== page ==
The Federal Prosecutors Office (GBA) said in a statement no arrests were made in the raids in the states of North Rhine-Westphalia (NRW) and Rhineland-Pfalz, which aimed to collect evidence into imams conducting alleged espionage against supporters of U.S.-based preacher Fethullah Gulen.

The prosecutor’s office said the raids were carried out as a result of a September order from Diyanet, a religious body tied to the Turkish premiership, for imams to pass information to diplomatic missions on Gulen supporters.

Chief of the Turkish Presidency of Religious Affairs Mehmet Gormez said Turkish authorities had acknowledged that six imams had “exceeded their authorities” and were called back to Turkey in order not to harm relations with Germany.

Gormez blamed “internal” political concerns for the raids, which he said were conducted despite the fact that the imams had returned to Turkey.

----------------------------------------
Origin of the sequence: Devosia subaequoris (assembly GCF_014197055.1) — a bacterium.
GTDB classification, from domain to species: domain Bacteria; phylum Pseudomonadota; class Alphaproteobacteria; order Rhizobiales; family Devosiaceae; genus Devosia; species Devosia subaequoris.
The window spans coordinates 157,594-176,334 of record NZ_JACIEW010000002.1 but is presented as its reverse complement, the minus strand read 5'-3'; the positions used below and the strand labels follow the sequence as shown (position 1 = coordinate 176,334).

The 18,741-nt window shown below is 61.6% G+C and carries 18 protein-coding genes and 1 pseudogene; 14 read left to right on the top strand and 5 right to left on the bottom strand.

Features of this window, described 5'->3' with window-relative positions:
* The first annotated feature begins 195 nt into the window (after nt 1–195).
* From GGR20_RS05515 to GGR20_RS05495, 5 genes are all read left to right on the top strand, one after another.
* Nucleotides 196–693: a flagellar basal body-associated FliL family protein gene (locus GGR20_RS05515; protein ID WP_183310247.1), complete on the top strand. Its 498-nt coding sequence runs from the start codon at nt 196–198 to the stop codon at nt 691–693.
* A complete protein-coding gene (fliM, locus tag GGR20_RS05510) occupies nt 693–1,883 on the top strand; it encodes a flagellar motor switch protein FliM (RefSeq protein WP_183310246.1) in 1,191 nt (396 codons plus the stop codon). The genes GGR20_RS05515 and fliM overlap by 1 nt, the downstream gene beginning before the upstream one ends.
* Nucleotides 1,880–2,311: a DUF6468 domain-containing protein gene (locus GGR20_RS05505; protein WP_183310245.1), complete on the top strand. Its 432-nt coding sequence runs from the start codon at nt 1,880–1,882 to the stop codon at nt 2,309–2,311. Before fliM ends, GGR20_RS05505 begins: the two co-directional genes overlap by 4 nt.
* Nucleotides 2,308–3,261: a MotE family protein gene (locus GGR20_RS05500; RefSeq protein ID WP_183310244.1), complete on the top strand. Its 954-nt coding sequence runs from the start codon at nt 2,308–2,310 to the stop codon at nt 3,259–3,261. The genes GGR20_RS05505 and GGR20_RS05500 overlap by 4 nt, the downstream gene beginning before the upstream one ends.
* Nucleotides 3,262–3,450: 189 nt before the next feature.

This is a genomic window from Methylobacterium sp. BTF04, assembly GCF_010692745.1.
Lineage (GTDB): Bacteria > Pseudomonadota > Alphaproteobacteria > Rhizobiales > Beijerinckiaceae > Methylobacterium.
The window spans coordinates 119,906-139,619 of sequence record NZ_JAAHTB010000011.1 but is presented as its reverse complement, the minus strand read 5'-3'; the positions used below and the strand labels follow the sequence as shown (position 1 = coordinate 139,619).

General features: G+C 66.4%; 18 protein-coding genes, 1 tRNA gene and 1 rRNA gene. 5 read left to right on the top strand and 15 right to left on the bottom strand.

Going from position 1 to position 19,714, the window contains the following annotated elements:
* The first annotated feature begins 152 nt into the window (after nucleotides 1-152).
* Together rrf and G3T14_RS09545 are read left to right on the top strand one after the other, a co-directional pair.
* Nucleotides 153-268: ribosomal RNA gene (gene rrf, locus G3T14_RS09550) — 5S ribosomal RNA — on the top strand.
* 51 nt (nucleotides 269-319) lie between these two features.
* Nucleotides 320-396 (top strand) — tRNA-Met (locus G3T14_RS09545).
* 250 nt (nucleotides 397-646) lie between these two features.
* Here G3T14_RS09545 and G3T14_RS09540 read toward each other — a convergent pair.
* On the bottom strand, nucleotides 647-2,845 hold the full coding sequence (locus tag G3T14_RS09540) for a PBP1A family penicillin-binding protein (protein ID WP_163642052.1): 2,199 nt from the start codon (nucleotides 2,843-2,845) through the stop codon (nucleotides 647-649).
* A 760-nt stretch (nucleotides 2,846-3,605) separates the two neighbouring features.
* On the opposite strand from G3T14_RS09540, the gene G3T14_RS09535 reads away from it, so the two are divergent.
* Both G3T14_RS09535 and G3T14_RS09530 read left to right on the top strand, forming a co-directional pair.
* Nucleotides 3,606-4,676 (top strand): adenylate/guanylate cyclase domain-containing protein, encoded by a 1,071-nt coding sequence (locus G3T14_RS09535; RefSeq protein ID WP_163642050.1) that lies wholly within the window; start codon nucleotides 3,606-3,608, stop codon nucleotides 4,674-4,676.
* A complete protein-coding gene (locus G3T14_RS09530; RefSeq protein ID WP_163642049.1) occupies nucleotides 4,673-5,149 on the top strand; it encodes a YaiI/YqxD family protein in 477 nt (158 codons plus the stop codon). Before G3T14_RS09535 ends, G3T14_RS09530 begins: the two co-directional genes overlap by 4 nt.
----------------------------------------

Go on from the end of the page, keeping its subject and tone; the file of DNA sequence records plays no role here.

He rejected accusations that the clerics were engaged in spying or any other illegal activity.

Foreign Minister Mevlut Cavusoglu criticized Germany on Friday saying that the country has become a safe haven for PKK members, as well as for followers of the Gulenist Terror Group (FETÖ).

Speaking to reporters at the G20 Summit of Foreign Ministers in the German city of Bonn, Cavusoglu said Ankara’s concerns over the FETÖ members in Germany have been expressed to German authorities at every opportunity.

“It is not acceptable that they have found a place for themselves in a country like Germany.”

For his part, Turkish Justice Minister Bekir Bozdag condemned on Thursday the raids and accused Berlin of acting indirectly under the influence of the Gulen movement.

He said the investigation into the alleged spying showed how easily Germany “believes the allegations of terrorists.”

In a common matter, an Austrian opposition lawmaker accused Turkey of operating an informer network via its embassy in Vienna that he said targets critics of President Recep Tayyip Erdogan, promotes his policies and receives payments from Ankara.